What is it?
Volkswagen is taking great strides to expand its SUV line-up, ensuring that buyers in this ever-popular segment always have something new and fresh to take a look at. The Taigo is the latest addition to the range, acting as a new entry-point to Volkswagen’s line-up of SUVs despite being a size larger than the T-Cross. It’s also Volkswagen’s first SUV to debut a coupe-style design - something we’ve seen used on a variety of other cars made by different manufacturers.
But what does this new car actually offer and is it worth considering? We’ve been finding out.
Though the Taigo might be a new car for European drivers, it’s actually based on a car that has been on sale already - the Brazil-built and -designed Nivvus. However, more important for buyers here is that the Taigo sits upon the same MQB A0 platform that you’ll find underpinning cars like the Polo and T-Cross - so it’s very much on a well-tested formula. However, the Taigo is 15cm longer than the T-Cross, so it does bring a slight space advantage.
The Taigo also benefits from some of the latest tech, including Matrix LED headlights and digital dials.
What’s under the bonnet?
As you might expect, the engines you get in the Taigo are pretty similar to those you’ll find in cars like the T-Cross. Things kick off with a 1.0-litre turbocharged petrol engine with either 94 or 108bhp, with the latter slated to be the most popular. Then, there’s a more powerful 1.5-litre engine that dries 148bhp to the front wheels via a seven-speed DSG automatic gearbox.
That 1.5-litre unit is what we’ve experienced here and it brings a 0-60mph time of 8.1 seconds and a top speed of 132mph, while Volkswagen claims you should see up to 46.3mpg and CO2 emissions of 138g/km.
What’s it like to drive?
Though some of its rivals might focus more on sporty driving, the Taigo is there for those motorists who want something a little more comfortable. Even our sporty R-Line car, which sits on the largest alloy wheels available in the Taigo line-up, rode well and managed to deal with the worst of what the UK’s roads had to offer. The car’s body roll is also well managed, meaning you can corner with confidence.
You might think that the heavily raked roofline would result in poor rearward visibility, but thankfully there’s a decent sight line out of the back. Our only real criticism is directed towards the large wing mirrors; they generate quite a lot of noise, particularly at motorway speeds.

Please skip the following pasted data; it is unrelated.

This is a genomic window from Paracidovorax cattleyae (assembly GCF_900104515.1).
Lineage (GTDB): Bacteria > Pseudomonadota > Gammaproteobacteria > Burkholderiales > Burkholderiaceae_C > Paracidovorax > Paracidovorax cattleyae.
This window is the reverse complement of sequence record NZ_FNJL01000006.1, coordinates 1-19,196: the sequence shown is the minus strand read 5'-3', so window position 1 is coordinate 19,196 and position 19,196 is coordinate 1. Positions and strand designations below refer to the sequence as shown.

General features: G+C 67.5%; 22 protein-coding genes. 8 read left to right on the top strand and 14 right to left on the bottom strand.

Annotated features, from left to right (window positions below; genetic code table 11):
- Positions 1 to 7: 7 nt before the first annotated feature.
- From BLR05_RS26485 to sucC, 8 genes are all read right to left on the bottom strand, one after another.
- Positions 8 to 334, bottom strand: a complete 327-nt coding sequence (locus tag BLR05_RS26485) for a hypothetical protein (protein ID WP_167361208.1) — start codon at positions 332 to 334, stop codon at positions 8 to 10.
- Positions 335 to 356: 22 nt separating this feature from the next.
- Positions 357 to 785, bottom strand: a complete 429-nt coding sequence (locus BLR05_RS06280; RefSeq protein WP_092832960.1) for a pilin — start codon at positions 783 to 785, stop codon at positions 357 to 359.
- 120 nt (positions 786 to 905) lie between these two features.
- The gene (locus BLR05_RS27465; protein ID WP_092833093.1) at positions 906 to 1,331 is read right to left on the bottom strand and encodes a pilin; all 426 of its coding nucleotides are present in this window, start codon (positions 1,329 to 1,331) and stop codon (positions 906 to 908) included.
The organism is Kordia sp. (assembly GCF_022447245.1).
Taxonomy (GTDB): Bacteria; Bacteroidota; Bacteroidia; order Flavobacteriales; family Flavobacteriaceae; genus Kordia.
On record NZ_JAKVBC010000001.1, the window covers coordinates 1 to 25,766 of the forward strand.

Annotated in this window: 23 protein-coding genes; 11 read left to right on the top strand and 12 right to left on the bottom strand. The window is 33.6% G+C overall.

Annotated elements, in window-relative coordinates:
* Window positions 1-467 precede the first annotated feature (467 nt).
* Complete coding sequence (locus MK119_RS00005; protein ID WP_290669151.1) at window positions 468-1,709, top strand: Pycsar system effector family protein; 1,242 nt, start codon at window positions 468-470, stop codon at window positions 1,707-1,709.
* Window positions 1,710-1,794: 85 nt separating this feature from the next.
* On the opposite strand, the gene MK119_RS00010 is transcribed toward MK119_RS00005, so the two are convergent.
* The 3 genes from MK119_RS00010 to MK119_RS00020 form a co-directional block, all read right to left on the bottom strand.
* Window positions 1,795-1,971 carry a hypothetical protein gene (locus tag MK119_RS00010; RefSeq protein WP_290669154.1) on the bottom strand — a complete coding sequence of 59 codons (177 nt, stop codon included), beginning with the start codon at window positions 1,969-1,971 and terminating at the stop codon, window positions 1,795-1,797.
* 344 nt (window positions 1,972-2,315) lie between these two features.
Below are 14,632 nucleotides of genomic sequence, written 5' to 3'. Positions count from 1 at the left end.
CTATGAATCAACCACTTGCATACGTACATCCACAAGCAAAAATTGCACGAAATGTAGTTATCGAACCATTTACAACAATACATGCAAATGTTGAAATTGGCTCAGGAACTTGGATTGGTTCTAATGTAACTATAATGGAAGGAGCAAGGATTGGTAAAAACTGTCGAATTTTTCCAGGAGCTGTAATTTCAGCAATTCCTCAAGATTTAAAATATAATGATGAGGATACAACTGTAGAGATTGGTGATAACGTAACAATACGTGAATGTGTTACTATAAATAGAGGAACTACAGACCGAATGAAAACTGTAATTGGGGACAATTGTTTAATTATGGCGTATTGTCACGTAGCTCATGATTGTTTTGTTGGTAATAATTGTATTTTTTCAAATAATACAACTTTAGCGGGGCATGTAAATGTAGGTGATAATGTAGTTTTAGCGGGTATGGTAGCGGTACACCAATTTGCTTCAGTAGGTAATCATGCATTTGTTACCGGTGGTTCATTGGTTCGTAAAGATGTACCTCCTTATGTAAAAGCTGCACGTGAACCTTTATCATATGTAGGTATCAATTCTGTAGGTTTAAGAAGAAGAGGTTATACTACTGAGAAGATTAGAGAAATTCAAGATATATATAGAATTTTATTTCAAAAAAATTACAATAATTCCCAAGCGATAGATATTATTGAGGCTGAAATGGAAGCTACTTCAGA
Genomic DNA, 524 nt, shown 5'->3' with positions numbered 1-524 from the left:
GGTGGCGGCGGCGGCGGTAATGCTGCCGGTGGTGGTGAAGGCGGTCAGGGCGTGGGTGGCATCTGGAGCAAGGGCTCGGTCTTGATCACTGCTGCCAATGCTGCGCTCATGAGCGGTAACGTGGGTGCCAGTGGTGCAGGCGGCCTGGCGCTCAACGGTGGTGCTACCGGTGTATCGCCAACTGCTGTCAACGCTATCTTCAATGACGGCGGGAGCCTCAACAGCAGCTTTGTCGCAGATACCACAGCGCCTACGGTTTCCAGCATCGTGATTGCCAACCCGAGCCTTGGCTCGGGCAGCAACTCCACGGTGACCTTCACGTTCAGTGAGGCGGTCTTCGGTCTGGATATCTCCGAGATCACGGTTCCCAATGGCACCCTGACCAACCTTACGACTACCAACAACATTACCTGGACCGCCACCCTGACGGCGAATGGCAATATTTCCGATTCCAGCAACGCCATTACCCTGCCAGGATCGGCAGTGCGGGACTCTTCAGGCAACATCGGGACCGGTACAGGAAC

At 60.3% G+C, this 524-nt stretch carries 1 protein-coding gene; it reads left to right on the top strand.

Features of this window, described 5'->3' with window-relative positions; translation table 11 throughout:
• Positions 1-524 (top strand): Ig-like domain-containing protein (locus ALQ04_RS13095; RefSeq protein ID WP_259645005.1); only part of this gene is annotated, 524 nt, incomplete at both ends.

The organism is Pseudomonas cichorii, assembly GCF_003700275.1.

How does it look?
Volkswagen has definitely taken a different approach to the Taigo’s design. In the metal, it plays closer to a jacked-up hatchback rather than a fully-fledged SUV, but that’s no bad thing in fairness. The coupe-like styling is as obvious as it is in other cars, too.
The full-width light bar at the rear of the car is a cool feature too and brings the Taigo closer into line with other cars in Volkswagen’s line-up.
What’s it like inside?
Volkswagen hasn’t gambled with the Taigo’s interior, instead adopting a look and finish which is very similar to that you’ll find in the new Polo. That means you get plenty of equipment and a generally good level of fit-and-finish - though there are some cheaper plastics on the door cards. However elsewhere the general perception of quality is good while the overall space is on-par with rivals.
That raked roofline doesn’t result in cut-back headroom for those sitting in the rear of the car, either, while the 440-litre boot is very generous and considerably bigger than the one you’d find in the Golf.
What’s the spec like?
The range of specifications you get in the Taigo mirrors those on other Volkswagen models, so there’s Life, Style and R-Line to choose from. The level of equipment you get off the bat is generous, mind you, with those entry-level Life cars boasting LED headlights, an eight-inch touchscreen and 16-inch alloy wheels.
Style, meanwhile, adds Matrix LED headlights and larger 17-inch alloy wheels alongside a 10.25-inch digital cockpit. Move up to R-Line and the Taigo gains a sportier bodykit and a variety of black styling elements. Prices for the Taigo start from £21,960 in Life trim, rising to £29,140 for top-spec R-Line cars.
There was the temptation to think that the addition of the Taigo to Volkswagen’s SUV range would’ve only served to have muddied the waters, making it harder for buyers to actually choose a car that is right for them. However, it’s a genuinely interesting proposition, particularly thanks to its generous standard equipment levels and spacious boot.
Though it’s a little expensive in top-spec guises, opt for a more entry-level Taigo and there’s little reason why it can’t be a very rewarding purchase.